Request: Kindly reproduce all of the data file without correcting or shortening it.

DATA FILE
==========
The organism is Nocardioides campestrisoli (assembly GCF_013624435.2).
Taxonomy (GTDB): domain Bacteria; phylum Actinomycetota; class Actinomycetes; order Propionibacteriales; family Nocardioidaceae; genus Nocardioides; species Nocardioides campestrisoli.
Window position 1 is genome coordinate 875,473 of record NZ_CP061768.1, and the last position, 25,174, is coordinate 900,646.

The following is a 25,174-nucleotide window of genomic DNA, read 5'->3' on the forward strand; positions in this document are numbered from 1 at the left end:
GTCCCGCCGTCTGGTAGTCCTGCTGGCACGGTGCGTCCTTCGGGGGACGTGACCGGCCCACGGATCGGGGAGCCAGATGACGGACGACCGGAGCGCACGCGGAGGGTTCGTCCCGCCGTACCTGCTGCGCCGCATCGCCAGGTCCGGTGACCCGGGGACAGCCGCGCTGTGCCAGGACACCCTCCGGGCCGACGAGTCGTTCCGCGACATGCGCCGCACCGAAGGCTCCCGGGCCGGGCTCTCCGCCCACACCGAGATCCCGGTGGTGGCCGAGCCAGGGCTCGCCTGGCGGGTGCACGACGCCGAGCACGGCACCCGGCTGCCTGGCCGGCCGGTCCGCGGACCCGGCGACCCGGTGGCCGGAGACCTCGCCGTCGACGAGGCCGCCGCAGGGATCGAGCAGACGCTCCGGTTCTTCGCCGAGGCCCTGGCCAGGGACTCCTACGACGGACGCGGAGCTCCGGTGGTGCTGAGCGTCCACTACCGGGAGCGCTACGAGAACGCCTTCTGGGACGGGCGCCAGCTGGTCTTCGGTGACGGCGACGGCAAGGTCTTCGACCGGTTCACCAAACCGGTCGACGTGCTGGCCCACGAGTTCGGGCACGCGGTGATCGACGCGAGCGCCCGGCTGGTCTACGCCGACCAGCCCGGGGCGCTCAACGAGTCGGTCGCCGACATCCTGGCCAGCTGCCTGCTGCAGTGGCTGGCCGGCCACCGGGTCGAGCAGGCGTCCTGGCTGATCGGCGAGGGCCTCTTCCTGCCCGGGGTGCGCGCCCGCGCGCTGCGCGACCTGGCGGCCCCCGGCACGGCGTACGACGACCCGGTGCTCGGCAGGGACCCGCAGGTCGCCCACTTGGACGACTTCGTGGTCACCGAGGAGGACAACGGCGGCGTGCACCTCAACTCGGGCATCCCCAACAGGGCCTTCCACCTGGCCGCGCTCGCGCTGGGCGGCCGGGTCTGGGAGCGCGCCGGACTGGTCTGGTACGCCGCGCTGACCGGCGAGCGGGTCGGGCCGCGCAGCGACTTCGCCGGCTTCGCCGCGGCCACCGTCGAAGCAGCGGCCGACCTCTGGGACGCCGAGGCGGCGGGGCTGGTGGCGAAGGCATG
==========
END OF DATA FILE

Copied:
The organism is Nocardioides campestrisoli (assembly GCF_013624435.2).
Taxonomy (GTDB): domain Bacteria; phylum Actinomycetota; class Actinomycetes; order Propionibacteriales; family Nocardioidaceae; genus Nocardioides; species Nocardioides campestrisoli.
Window position 1 is genome coordinate 875,473 of record NZ_CP061768.1, and the last position, 25,174, is coordinate 900,646.

The following is a 25,174-nucleotide window of genomic DNA, read 5'->3' on the forward strand; positions in this document are numbered from 1 at the left end:
GTCCCGCCGTCTGGTAGTCCTGCTGGCACGGTGCGTCCTTCGGGGGACGTGACCGGCCCACGGATCGGGGAGCCAGATGACGGACGACCGGAGCGCACGCGGAGGGTTCGTCCCGCCGTACCTGCTGCGCCGCATCGCCAGGTCCGGTGACCCGGGGACAGCCGCGCTGTGCCAGGACACCCTCCGGGCCGACGAGTCGTTCCGCGACATGCGCCGCACCGAAGGCTCCCGGGCCGGGCTCTCCGCCCACACCGAGATCCCGGTGGTGGCCGAGCCAGGGCTCGCCTGGCGGGTGCACGACGCCGAGCACGGCACCCGGCTGCCTGGCCGGCCGGTCCGCGGACCCGGCGACCCGGTGGCCGGAGACCTCGCCGTCGACGAGGCCGCCGCAGGGATCGAGCAGACGCTCCGGTTCTTCGCCGAGGCCCTGGCCAGGGACTCCTACGACGGACGCGGAGCTCCGGTGGTGCTGAGCGTCCACTACCGGGAGCGCTACGAGAACGCCTTCTGGGACGGGCGCCAGCTGGTCTTCGGTGACGGCGACGGCAAGGTCTTCGACCGGTTCACCAAACCGGTCGACGTGCTGGCCCACGAGTTCGGGCACGCGGTGATCGACGCGAGCGCCCGGCTGGTCTACGCCGACCAGCCCGGGGCGCTCAACGAGTCGGTCGCCGACATCCTGGCCAGCTGCCTGCTGCAGTGGCTGGCCGGCCACCGGGTCGAGCAGGCGTCCTGGCTGATCGGCGAGGGCCTCTTCCTGCCCGGGGTGCGCGCCCGCGCGCTGCGCGACCTGGCGGCCCCCGGCACGGCGTACGACGACCCGGTGCTCGGCAGGGACCCGCAGGTCGCCCACTTGGACGACTTCGTGGTCACCGAGGAGGACAACGGCGGCGTGCACCTCAACTCGGGCATCCCCAACAGGGCCTTCCACCTGGCCGCGCTCGCGCTGGGCGGCCGGGTCTGGGAGCGCGCCGGACTGGTCTGGTACGCCGCGCTGACCGGCGAGCGGGTCGGGCCGCGCAGCGACTTCGCCGGCTTCGCCGCGGCCACCGTCGAAGCAGCGGCCGACCTCTGGGACGCCGAGGCGGCGGGGCTGGTGGCGAAGGCATG